## Table of contents

### No headings in the article.

Hey, so today we are going to solve Leetcode - **Unique Paths II**

**Problem Link-** https://leetcode.com/problems/unique-paths-ii/

```
class Solution {
public:
int uniquePathsWithObstacles(vector<vector<int>>& obstacleGrid) {
int m = obstacleGrid.size(); int n = onstacleGrid[0].size();
vector<vector<int>> dp(m, vector<int>(n, 0));
if(obstacleGrid[0][0] == 1){
dp[0][0] = 1;
}
for(int i =1; i<m; i++){
if(dp[i][0] == 0){
dp[i][0] = dp[i-1][0];
}
}
for(int j =0; j<n; j++){
if(dp[0][j] == 0) {
dp[0][j] = dp[0][j-1];
}
}
for(int i =1; i<m; i++){
for(int j = 1; j<n; j++){
if(dp[0][0] == 0){
dp[i][j] = dp[i-1][j] + dp[i][j-1];
}
}
}
return dp[m-1][n-1];
}
}
```

The code defines a `Solution`

class that encapsulates the logic for calculating the number of unique paths in a grid with obstacles. The main method is `uniquePathsWithObstacles`

, which takes the `obstacleGrid`

as input and returns the number of unique paths.

Here's a step-by-step explanation of the code and its visualization:

The

`uniquePathsWithObstacles`

function initializes the dimensions`m`

and`n`

of the`obstacleGrid`

. It also creates a 2D dynamic programming table`dp`

of size`m x n`

, initialized with zeros.The code checks if the top-left cell

`(0, 0)`

is an obstacle (`obstacleGrid[0][0] == 1`

). If not, it sets`dp[0][0]`

to 1, indicating that there is one unique path to reach the top-left cell.The code fills the first column of the

`dp`

table. Starting from the second row (index 1), for each cell`(i, 0)`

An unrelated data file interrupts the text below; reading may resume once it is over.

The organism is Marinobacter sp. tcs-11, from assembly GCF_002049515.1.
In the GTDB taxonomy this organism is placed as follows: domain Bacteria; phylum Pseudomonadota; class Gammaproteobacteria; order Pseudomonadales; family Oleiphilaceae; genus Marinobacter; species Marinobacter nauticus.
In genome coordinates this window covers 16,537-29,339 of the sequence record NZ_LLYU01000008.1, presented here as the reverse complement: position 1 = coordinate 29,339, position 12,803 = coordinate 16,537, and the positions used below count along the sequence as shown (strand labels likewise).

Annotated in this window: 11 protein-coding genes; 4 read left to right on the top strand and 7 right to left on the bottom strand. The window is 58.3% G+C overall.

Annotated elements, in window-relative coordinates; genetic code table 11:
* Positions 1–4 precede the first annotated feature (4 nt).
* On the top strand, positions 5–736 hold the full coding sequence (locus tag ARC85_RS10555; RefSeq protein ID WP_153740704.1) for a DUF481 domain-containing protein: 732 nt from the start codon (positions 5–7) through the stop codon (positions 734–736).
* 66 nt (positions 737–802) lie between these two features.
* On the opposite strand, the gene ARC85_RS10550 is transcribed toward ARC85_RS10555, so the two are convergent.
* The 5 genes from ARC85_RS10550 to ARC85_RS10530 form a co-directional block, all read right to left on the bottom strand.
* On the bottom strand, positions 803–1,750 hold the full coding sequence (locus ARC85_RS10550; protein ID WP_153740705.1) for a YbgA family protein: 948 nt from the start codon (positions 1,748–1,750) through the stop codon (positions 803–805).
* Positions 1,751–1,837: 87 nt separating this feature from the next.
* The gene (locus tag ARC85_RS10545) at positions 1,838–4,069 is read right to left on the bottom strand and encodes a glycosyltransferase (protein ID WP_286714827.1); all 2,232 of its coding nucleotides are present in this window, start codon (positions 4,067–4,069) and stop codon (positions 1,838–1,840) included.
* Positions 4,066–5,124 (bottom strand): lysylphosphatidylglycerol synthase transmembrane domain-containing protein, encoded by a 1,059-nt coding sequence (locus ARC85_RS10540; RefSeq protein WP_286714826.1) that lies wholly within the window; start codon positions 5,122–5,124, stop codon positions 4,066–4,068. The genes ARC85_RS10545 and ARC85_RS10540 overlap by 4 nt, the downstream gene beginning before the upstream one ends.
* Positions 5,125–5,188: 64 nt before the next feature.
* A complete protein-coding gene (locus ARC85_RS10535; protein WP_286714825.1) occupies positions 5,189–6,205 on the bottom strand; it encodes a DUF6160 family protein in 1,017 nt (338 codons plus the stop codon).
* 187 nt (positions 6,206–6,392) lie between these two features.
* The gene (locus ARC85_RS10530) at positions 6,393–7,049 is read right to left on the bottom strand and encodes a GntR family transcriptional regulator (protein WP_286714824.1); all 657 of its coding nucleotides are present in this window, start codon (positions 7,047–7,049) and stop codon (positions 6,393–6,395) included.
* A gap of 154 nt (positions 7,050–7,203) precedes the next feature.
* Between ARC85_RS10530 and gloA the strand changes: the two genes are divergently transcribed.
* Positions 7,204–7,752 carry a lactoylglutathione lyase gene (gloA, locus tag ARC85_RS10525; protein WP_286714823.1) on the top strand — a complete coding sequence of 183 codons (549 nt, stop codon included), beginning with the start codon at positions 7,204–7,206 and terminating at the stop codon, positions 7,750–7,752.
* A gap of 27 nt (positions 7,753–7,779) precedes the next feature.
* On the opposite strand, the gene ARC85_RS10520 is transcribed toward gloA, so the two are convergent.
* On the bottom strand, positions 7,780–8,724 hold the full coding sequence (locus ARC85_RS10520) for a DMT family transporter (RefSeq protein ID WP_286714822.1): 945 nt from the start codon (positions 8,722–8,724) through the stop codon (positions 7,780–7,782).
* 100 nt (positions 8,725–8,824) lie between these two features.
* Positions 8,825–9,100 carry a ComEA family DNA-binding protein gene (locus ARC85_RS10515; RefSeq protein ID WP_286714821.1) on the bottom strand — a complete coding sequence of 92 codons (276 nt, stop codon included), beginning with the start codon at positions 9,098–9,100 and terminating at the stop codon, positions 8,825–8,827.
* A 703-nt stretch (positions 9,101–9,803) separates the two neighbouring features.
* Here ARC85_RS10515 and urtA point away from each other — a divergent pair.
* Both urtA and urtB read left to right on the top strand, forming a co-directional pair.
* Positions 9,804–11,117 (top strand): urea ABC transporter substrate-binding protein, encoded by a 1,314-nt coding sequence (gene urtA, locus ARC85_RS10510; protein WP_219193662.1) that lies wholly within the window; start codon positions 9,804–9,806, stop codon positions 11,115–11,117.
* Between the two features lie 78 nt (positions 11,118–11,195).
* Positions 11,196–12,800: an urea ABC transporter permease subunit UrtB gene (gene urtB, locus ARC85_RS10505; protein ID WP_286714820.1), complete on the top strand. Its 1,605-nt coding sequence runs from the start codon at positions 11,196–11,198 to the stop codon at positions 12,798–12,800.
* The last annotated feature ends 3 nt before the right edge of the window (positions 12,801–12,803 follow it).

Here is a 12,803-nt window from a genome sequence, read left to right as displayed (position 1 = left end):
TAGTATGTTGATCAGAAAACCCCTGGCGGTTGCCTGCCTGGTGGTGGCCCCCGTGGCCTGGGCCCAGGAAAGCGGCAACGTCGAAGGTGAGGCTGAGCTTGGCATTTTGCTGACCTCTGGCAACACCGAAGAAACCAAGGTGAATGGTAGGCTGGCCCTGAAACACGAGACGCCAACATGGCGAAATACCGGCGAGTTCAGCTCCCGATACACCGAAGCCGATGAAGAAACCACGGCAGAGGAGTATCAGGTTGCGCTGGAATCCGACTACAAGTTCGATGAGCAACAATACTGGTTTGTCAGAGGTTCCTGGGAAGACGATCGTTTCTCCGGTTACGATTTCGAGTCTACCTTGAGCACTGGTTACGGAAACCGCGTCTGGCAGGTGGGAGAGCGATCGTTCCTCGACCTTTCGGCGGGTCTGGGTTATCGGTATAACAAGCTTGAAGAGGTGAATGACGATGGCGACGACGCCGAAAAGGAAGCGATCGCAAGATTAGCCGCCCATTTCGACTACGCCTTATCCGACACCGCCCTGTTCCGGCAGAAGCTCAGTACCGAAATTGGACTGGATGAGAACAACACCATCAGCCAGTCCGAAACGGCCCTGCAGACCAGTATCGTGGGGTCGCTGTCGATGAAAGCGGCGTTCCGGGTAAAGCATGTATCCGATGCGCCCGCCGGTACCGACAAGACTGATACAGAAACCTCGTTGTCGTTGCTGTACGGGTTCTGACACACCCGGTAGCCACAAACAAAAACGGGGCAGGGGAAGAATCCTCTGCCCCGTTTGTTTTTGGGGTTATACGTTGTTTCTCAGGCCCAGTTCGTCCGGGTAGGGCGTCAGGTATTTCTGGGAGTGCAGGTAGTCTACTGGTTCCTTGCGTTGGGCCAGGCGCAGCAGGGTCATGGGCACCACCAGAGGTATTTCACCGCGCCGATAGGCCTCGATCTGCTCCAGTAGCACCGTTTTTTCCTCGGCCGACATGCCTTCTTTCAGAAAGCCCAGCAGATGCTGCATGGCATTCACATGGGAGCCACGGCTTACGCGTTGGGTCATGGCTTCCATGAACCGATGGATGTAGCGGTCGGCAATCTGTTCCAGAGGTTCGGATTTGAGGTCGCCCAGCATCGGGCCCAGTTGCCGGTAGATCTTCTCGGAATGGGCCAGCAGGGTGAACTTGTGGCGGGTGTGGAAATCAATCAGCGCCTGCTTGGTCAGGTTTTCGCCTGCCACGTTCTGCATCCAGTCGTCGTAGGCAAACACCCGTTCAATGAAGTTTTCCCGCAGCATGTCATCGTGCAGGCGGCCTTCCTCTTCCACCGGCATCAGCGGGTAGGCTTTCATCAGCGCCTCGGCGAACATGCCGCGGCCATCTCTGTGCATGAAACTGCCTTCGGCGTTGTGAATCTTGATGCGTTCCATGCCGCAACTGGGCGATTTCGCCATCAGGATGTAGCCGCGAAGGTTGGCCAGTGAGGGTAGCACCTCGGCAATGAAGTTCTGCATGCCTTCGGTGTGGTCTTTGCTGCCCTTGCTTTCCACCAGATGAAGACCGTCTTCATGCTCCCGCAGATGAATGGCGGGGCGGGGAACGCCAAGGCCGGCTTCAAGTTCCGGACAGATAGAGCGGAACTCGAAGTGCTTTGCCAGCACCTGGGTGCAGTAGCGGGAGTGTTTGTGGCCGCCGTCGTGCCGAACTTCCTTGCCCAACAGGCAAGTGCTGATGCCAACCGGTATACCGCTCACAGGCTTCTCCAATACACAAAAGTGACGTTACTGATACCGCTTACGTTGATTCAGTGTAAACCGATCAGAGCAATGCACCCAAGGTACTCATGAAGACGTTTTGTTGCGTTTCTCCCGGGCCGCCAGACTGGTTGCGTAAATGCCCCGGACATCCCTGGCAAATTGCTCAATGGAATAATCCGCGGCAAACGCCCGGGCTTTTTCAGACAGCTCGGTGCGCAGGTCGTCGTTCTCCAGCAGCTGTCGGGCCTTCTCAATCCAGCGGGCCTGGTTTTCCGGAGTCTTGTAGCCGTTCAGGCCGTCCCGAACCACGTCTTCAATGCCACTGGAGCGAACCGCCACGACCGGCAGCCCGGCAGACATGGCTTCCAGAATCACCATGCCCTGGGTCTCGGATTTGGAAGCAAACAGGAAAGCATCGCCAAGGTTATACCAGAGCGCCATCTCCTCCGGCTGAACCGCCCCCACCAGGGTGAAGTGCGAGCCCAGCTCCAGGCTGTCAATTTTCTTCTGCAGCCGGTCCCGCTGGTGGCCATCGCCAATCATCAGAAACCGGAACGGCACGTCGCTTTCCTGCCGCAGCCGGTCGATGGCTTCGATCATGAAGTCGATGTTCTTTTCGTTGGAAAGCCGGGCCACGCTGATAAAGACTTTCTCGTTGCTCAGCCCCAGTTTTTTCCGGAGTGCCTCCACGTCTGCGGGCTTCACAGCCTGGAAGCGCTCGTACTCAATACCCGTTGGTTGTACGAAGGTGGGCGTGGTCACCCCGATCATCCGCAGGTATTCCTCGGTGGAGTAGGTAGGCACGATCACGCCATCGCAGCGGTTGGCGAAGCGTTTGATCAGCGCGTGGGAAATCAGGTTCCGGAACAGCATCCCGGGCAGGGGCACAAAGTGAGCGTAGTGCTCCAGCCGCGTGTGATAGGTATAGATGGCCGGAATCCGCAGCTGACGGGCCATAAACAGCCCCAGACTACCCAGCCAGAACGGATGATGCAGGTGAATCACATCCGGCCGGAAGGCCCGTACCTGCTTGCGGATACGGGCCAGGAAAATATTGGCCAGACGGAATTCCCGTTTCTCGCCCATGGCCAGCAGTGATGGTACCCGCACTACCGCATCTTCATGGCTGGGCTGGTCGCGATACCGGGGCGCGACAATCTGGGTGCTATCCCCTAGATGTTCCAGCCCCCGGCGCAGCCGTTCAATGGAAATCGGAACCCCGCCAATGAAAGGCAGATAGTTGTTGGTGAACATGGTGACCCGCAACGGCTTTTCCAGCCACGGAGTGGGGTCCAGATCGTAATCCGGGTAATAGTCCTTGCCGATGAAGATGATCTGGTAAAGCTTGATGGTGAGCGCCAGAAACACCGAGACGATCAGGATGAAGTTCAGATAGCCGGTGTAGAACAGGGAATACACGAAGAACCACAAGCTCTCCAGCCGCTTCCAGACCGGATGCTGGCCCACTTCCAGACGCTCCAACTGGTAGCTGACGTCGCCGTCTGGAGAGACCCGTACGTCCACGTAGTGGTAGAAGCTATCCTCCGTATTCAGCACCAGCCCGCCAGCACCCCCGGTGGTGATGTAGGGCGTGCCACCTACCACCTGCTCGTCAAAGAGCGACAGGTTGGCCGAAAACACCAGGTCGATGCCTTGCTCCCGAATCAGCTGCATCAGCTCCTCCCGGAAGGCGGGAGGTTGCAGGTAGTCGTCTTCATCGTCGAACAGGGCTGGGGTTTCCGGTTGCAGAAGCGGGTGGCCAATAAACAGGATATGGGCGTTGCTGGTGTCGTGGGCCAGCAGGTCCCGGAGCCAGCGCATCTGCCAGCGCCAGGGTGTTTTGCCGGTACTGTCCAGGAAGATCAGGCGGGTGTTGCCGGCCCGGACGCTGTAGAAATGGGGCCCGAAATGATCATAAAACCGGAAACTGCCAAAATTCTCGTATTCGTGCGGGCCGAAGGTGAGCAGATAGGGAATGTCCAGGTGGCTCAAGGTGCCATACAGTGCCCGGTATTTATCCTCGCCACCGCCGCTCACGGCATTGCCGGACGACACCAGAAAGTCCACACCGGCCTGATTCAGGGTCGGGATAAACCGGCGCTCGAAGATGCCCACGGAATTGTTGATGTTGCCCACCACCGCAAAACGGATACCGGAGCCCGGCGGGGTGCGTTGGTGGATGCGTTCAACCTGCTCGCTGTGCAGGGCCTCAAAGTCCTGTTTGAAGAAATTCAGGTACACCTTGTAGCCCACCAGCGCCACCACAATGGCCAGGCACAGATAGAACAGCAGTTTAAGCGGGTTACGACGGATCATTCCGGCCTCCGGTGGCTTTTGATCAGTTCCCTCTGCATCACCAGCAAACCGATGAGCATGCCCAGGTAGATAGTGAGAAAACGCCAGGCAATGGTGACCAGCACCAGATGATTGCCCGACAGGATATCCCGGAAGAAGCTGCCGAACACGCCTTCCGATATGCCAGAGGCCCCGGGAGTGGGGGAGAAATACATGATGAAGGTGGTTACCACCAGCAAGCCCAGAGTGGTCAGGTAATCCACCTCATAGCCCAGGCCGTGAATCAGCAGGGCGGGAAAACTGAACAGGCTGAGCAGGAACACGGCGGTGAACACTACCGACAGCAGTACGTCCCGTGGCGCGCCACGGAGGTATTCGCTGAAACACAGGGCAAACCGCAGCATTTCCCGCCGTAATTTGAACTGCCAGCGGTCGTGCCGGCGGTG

, if it is not an obstacle (`obstacleGrid[i][0] == 0`

), it sets`dp[i][0]`

to the value of the cell above it,`dp[i - 1][0]`

. This indicates that the number of unique paths to reach`(i, 0)`

is the same as the number of unique paths to reach the cell above it.The code fills the first row of the

`dp`

table. Starting from the second column (index 1), for each cell`(0, j)`

, if it is not an obstacle (`obstacleGrid[0][j] == 0`

), it sets`dp[0][j]`

to the value of the cell to its left,`dp[0][j - 1]`

. This indicates that the number of unique paths to reach`(0, j)`

is the same as the number of unique paths to reach the cell to its left.The code iterates through the remaining cells of the

`dp`

table, starting from row 1 and column 1. For each cell`(i, j)`

, if it is not an obstacle (`obstacleGrid[i][j] == 0`

), it calculates the number of unique paths to reach that cell by summing the number of unique paths to reach the cell above it`(i - 1, j)`

and the cell to its left`(i, j - 1)`

. It assigns this value to`dp[i][j]`

.After iterating through all the cells, the value of

`dp[m - 1][n - 1]`

represents the number of unique paths to reach the bottom-right cell of the grid.The function returns

`dp[m - 1][n - 1]`

, which is the number of unique paths in the grid with obstacles.

In summary, the code uses dynamic programming to solve the "Unique Paths II" problem efficiently. It builds a 2D table `dp`

and iteratively fills it by considering each cell's unique paths based on the cells above and to the left. By the end of the process, the bottom-right cell contains the total number of unique paths. This approach avoids redundant calculations and improves the efficiency of the solution.

Note: The code uses a `long long`

data type for the `dp`

table to handle larger grid sizes and avoid integer overflow.